The concrete in the conventional reinforced-concrete beam is not


used economically. With respect to bending stresses, only the
concrete above the neutral surface resists compressive stresses. All
the concrete in the tension area, below the neutral axis, is disregarded
in designing because concrete is inherently weak in tension.
Therefore, only about one-third of the concrete resists compressive
stresses, the maximum stress being at the top of the beam, with the
stresses decreasing in magnitude to a zero stress at the neutral
surface.
Since in the usual reinforced-concrete beam the concrete cannot be
used efficiently, certain forces may be applied to beams that result in a
member in which all the concrete resists bending stresses. This is
known as pre-stressed concrete. A pre-stressed concrete beam is a
member so designed and constructed that all of the stresses in the
concrete resulting from bending are compressive, none is tensile. The
name is derived from the fact that the stresses are applied before the
beam is loaded.

Heavy Reinforced
Concrete, PreStressed Concrete & 3.0
Steel Construction
Foundations Systems
Foundation Walls,
Basement
Construction, Cisterns
Reinforced Concrete
Columns
Reinforced Concrete
Floor Systems
Roof Decks
Walls & Structural
Walls
Pre-Stress Concrete 3.7
Pre-Cast Concrete
Floor Systems
Building Protection
Systems

There are two methods of prestressed concrete, namely:


a. Pre-tensioning or bonded prestressing. In this method the
reinforcing steel is first prestressed and then the concrete is poured.
When the concrete has developed strength, the stress in the steel is
released. The steel when stretched out becomes smaller in crosssection than when unstressed, and the concrete hardens around them
while they are still small. When their artificial tension is released after
the concrete hardens, they expand, reverting to their original shape,
grip the surrounding concrete. The bond between the concrete and
steel is sufficient to create compression in the concrete.

Heavy Reinforced
Concrete, PreStressed Concrete & 3.0
Steel Construction
Foundations Systems
Foundation Walls,
Basement
Construction, Cisterns

b. Post-tensioning or unbonded pre-stressing. In this method, tubes,


conduits, or channels are inserted in the concrete where reinforcing
steel is required. After the concrete is adequately cured, steel
reinforcement is inserted in the tubes or channels, stretched to the
proper tension, and anchored at the ends to put a squeeze on the
beam. Tensioning is done with hydraulic jacks.

Reinforced Concrete
Columns
Reinforced Concrete
Floor Systems
Roof Decks
Walls & Structural
Walls
Pre-Stress Concrete 3.7
Pre-Cast Concrete
Floor Systems
Building Protection
Systems

The reinforcing for pre-stressed concrete is usually wire, strand, bar or rope
made of heat-treated steel. Concrete must meet strengths usually greater
than AA-type concrete which has a strength of 3750 psi in 28 days.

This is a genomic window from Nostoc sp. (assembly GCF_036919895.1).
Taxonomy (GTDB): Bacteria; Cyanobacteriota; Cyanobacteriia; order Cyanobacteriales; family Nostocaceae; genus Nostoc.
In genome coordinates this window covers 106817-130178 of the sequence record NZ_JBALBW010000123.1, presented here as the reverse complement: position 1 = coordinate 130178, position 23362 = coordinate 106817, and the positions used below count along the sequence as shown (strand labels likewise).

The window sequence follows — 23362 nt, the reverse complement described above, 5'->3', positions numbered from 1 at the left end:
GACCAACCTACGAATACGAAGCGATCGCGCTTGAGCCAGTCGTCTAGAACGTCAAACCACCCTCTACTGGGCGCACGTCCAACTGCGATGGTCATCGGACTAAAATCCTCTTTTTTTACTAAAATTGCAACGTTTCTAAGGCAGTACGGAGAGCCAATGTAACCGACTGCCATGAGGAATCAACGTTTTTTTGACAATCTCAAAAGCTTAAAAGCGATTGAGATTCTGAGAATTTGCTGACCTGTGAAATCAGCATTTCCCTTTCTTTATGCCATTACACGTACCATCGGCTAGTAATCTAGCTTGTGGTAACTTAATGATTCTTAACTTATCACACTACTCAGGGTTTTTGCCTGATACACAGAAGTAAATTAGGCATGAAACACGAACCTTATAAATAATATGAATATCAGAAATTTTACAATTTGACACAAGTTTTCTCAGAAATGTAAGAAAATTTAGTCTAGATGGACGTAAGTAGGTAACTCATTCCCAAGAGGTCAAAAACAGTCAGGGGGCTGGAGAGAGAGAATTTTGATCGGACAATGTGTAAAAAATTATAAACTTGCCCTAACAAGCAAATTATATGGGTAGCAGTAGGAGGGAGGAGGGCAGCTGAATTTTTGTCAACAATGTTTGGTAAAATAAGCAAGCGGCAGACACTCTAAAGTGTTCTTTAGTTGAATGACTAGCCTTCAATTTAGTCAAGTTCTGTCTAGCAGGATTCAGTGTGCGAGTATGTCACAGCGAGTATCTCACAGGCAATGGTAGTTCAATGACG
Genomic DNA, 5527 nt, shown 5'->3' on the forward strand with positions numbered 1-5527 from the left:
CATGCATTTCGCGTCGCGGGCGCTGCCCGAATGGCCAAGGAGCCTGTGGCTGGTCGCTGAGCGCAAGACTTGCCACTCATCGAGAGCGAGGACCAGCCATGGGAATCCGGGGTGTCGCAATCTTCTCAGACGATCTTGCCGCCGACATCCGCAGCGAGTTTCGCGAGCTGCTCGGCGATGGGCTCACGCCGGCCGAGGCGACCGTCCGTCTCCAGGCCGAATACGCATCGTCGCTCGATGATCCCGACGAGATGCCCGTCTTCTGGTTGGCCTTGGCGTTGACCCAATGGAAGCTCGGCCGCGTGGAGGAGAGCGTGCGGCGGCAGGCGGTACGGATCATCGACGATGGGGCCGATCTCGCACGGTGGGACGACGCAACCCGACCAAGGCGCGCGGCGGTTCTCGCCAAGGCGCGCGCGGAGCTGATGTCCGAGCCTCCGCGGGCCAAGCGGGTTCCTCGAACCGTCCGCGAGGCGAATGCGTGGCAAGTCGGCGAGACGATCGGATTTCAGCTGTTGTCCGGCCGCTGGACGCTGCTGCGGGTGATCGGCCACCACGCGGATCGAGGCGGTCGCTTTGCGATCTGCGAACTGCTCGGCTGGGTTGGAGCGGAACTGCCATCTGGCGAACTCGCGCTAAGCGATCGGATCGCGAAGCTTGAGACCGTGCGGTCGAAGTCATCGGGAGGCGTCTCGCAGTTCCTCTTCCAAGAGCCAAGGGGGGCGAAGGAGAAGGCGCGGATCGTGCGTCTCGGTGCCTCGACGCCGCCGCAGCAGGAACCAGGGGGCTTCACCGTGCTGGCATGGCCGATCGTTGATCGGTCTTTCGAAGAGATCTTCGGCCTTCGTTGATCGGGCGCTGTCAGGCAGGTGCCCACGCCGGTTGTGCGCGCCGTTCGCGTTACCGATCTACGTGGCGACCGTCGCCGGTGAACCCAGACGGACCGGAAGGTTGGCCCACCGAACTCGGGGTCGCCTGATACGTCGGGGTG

Heavy Reinforced
Concrete, PreStressed Concrete & 3.0
Steel Construction
Foundations Systems
Foundation Walls,
Basement
Construction, Cisterns
Reinforced Concrete
Columns
Reinforced Concrete
Floor Systems

The advantages of pre-stressed concrete are:


1. It is economical of materials due to the use of higher steel and concrete
stresses.
2. It eliminates cracks because the concrete is always in compression.
3. It has remarkable elastic properties. For example, tests were made on a floor
slab only 1-5/s8 thick reinforced with not more than 1% steel. Although the
span was only 10 ft. the slab deflected 3 under a load of 1070lb. at its
center. When the load was removed it returned to its original level,
undamaged.

Roof Decks
Walls & Structural
Walls
Pre-Stress Concrete 3.7
Pre-Cast Concrete
Floor Systems
Building Protection
Systems

4. Beams do not have to be cast at the side in one form, but may be cast in
small sections or blocks at the factory with reinforcing wires threaded
through them. When the wires are stressed, the small units are brought
together like one large beam.
5. It develops remarkable resistance to shear stresses.
Pre-stressed concrete is used where spans and loads cannot be
adequately designed in reinforced-concrete, and for deckings, beams,
girders and other prefabricated units where greater spans and loads with
thinner, stronger, and in some cases, lighter members are required.
The designing of pre-stressed concrete for structures is highly technical and
the architect should always work with a structural engineer, even when
using prefabricated pre-stressed concrete units.

Heavy Reinforced
Concrete, PreStressed Concrete & 3.0
Steel Construction

3.8 PRE-CAST CONCRETE FLOOR SYSTEMS

Foundations Systems
Foundation Walls,
Basement
Construction, Cisterns
Reinforced Concrete
Columns
Reinforced Concrete
Floor Systems
Roof Decks
Walls & Structural
Walls
Pre-Stress Concrete
Pre-Cast Concrete
3.8
Floor Systems
Building Protection
Systems

Precast concrete slabs, beams and structural tees are one-way spanning
units that may be supported by site cast concrete, precast concrete, or